Scrum vs Kanban: Deciding New Agile Benchmark
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Scrum vs Kanban: Deciding New Agile Benchmark

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Product Owner Anti-Patterns You Should Be Aware Of

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The characteristics stated above lead to nothing but a Product Owner “Fishbowl” where new ideas and innovative thoughts pertaining to Scrum processes find no entry at all.  The Product Owner  is... The Product Owner is responsible for maximizing the value of the product and the work of the Development Team. It’s a one-person role that brings the customer’s perspective of the product to a Scrum Team.  The Product Owner is responsible for:  Developing and maintaining a product vision and market strategy Product management  Ordering and managing the Product Backlog  Involving stakeholders and end-users in Product Backlog refinement and backlog management  Alignment with other Product Owners when needed from an overall product, company or customer perspective.  #MostPopular in 2017: "Product Owner Anti-Patterns — 31 Ways to Improve as a PO" https://t.co/sryCdoxVKu pic.twitter.com/q5Sxj9kF6F — Stefan Wolpers (@StefanW) 22 December 2017 A GREAT PRODUCT OWNER…  Grasps, shares and spreads the product vision: A great Product Owner acts as the client's voice (also called a proxy-client at times) and makes a product vision together with the stakeholders. Each choice is taken on account of the product vision. This guarantees sustainable product improvement, gives clearness to the development team and expands the chances of product success definitely. Understanding the customer’s goals: A great Product Owner truly understands the customer’s goals with the product and is able to outpace its expectations. After all, pleasing the customer is the ultimate goal. Is a good decision maker: A great Product Owner is an authorized person to take product-related decisions. It may take some time to support his/her decisions, but this is an essential condition for an economical pace of the development team. Manages the product backlog: A great Product Owner comprehends that the product backlog should be in sequence. Priority, risk factor, quality, getting to learn and dependencies are all considered and balanced with each other. Prefers one-to-one communication: A good Product Owner believes in one-to-one communication to convey information. User stories are used as a medium of conversation. 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Product Owner Anti-Patterns You Should Be Aware Of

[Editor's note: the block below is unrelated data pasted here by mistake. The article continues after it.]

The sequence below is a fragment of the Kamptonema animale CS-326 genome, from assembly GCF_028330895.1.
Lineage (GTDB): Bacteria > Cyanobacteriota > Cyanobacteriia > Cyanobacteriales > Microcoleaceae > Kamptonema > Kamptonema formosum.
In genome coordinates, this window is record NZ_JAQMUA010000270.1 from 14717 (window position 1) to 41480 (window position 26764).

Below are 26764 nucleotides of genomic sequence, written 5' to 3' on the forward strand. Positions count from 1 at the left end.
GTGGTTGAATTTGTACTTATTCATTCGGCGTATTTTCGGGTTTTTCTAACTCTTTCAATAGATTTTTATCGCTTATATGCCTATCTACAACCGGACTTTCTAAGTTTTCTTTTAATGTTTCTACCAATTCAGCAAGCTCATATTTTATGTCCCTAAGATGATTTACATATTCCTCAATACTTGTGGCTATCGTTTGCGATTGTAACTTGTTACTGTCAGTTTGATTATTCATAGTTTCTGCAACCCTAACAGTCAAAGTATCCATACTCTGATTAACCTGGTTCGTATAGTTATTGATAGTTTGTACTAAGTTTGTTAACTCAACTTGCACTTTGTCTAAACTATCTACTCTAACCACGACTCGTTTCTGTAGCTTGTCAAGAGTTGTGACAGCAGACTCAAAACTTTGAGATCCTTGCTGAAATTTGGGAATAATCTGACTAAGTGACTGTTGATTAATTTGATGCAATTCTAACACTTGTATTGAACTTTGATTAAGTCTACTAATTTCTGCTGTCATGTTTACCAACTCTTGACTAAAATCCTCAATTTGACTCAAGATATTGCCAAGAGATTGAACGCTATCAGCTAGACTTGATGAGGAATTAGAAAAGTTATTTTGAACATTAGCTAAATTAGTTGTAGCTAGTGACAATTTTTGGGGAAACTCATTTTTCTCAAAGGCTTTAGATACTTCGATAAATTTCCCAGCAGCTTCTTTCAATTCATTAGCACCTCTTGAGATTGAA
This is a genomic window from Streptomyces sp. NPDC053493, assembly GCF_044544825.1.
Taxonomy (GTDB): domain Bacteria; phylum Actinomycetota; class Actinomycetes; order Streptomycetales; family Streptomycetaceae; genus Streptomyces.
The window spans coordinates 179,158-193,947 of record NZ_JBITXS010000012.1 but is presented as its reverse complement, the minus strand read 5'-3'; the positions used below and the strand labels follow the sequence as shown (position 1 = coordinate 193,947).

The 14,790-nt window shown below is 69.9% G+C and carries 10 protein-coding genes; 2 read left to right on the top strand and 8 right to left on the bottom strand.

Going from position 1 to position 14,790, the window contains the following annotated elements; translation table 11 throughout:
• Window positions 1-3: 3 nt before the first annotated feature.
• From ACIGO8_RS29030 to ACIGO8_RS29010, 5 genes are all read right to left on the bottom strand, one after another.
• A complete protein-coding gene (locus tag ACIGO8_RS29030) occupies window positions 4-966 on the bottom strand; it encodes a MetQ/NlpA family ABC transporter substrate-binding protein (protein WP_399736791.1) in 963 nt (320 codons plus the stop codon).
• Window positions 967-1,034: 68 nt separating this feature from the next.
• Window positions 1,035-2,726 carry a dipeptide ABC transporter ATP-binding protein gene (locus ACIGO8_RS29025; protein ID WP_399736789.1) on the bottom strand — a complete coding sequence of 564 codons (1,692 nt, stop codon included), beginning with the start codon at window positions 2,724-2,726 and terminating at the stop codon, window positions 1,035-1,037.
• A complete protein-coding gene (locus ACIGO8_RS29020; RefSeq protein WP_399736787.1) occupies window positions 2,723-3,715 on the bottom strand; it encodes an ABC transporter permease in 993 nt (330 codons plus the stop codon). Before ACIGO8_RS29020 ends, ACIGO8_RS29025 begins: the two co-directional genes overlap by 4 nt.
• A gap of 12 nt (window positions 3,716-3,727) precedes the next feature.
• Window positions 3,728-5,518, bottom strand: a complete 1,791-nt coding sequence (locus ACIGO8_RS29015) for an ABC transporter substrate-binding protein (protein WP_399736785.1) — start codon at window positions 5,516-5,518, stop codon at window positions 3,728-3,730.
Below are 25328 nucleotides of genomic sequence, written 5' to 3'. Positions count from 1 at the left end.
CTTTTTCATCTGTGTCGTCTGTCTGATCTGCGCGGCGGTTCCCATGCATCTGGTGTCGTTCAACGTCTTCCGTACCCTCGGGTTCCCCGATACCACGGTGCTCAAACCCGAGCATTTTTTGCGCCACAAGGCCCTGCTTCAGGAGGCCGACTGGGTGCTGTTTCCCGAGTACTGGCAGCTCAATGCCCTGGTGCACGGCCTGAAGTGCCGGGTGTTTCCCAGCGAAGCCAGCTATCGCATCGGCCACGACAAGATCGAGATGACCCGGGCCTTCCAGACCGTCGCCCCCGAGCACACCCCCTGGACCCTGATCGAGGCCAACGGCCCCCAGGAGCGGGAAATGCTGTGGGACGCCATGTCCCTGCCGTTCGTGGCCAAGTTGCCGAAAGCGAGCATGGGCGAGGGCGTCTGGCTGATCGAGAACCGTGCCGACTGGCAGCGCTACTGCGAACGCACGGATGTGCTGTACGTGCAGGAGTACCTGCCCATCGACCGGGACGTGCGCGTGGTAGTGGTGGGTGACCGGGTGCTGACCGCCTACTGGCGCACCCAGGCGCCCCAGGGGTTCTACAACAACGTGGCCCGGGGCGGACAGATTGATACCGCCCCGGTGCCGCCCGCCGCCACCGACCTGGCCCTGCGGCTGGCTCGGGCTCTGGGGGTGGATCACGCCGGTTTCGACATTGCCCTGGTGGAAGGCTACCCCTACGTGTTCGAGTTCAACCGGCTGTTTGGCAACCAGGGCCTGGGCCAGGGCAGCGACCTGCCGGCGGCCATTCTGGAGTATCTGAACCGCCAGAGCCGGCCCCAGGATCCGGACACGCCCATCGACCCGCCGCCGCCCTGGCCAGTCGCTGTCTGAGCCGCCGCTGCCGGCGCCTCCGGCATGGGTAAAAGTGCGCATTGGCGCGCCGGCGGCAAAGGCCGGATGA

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Product Owner Anti-Patterns You Should Be Aware Of

Product Owner plays a very critical role in the success of Agile/Scrum... Read More